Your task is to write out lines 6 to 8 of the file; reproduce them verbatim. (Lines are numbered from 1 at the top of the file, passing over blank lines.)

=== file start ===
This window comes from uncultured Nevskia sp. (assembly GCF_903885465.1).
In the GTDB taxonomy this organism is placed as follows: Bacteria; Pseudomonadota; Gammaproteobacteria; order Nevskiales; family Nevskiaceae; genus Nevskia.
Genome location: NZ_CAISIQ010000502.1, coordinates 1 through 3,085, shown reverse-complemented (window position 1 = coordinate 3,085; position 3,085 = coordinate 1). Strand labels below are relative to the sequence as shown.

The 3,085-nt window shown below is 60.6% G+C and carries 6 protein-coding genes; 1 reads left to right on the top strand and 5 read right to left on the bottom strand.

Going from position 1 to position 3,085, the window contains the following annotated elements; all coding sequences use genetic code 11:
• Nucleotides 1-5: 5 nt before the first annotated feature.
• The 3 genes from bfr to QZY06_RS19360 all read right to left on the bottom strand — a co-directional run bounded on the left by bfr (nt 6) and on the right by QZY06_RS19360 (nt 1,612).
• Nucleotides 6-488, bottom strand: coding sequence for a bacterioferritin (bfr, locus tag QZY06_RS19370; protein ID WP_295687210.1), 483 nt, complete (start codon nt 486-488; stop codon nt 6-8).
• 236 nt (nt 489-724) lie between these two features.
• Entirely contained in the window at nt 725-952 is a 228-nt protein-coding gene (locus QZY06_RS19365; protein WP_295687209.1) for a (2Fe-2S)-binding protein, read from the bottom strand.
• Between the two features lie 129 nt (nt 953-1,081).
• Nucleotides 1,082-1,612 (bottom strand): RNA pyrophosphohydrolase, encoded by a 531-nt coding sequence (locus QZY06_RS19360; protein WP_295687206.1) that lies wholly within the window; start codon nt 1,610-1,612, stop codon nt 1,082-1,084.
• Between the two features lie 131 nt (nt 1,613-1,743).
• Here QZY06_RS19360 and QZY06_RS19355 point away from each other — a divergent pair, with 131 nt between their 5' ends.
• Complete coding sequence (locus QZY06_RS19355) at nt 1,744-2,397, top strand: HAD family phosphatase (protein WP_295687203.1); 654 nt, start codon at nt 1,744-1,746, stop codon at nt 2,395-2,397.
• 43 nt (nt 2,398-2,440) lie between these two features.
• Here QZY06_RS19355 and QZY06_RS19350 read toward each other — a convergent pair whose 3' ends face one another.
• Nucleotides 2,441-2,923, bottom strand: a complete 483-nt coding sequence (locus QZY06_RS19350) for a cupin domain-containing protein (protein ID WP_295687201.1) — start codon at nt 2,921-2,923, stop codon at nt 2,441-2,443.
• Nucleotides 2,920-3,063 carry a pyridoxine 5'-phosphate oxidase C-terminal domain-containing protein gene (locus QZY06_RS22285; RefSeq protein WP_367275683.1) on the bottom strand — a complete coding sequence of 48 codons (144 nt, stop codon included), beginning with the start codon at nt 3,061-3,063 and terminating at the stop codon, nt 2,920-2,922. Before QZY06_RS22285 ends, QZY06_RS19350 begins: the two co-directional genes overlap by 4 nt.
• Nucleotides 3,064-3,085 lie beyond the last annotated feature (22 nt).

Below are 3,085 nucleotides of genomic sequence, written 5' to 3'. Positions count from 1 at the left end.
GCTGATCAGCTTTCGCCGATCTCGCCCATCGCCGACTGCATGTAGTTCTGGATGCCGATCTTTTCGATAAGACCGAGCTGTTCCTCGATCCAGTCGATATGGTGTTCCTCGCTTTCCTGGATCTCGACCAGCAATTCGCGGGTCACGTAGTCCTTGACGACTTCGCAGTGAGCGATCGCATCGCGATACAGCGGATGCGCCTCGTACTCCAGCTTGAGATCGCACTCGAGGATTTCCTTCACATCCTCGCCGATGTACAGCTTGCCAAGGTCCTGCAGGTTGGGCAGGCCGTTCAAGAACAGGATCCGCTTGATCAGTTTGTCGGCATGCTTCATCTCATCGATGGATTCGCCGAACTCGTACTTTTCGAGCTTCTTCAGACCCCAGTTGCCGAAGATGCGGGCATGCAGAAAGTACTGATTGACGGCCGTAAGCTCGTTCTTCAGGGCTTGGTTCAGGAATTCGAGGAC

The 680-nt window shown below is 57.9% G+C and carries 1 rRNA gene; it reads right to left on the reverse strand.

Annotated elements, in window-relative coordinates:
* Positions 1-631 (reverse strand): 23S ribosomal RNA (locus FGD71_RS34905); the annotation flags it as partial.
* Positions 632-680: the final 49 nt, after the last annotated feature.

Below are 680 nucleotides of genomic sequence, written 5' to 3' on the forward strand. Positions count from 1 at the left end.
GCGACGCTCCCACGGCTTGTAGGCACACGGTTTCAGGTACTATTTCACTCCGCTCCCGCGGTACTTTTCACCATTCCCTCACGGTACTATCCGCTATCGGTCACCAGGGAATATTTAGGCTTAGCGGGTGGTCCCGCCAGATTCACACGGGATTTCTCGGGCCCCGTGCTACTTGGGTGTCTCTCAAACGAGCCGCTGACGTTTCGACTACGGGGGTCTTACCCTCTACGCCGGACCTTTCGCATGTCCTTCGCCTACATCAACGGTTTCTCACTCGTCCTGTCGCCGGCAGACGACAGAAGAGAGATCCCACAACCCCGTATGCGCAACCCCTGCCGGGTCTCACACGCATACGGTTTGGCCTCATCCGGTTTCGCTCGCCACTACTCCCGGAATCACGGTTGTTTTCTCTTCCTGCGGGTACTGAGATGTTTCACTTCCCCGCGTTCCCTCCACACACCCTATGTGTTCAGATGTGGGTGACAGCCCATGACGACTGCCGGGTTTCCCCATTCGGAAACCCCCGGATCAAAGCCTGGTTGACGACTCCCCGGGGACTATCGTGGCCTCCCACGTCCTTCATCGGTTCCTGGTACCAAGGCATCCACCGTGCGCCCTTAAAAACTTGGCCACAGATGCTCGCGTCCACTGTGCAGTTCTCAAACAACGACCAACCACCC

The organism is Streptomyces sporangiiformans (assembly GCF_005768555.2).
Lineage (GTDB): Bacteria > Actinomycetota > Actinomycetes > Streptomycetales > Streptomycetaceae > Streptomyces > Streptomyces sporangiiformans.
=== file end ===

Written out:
• Nucleotides 1-5: 5 nt before the first annotated feature.
• The 3 genes from bfr to QZY06_RS19360 all read right to left on the bottom strand — a co-directional run bounded on the left by bfr (nt 6) and on the right by QZY06_RS19360 (nt 1,612).
• Nucleotides 6-488, bottom strand: coding sequence for a bacterioferritin (bfr, locus tag QZY06_RS19370; protein ID WP_295687210.1), 483 nt, complete (start codon nt 486-488; stop codon nt 6-8).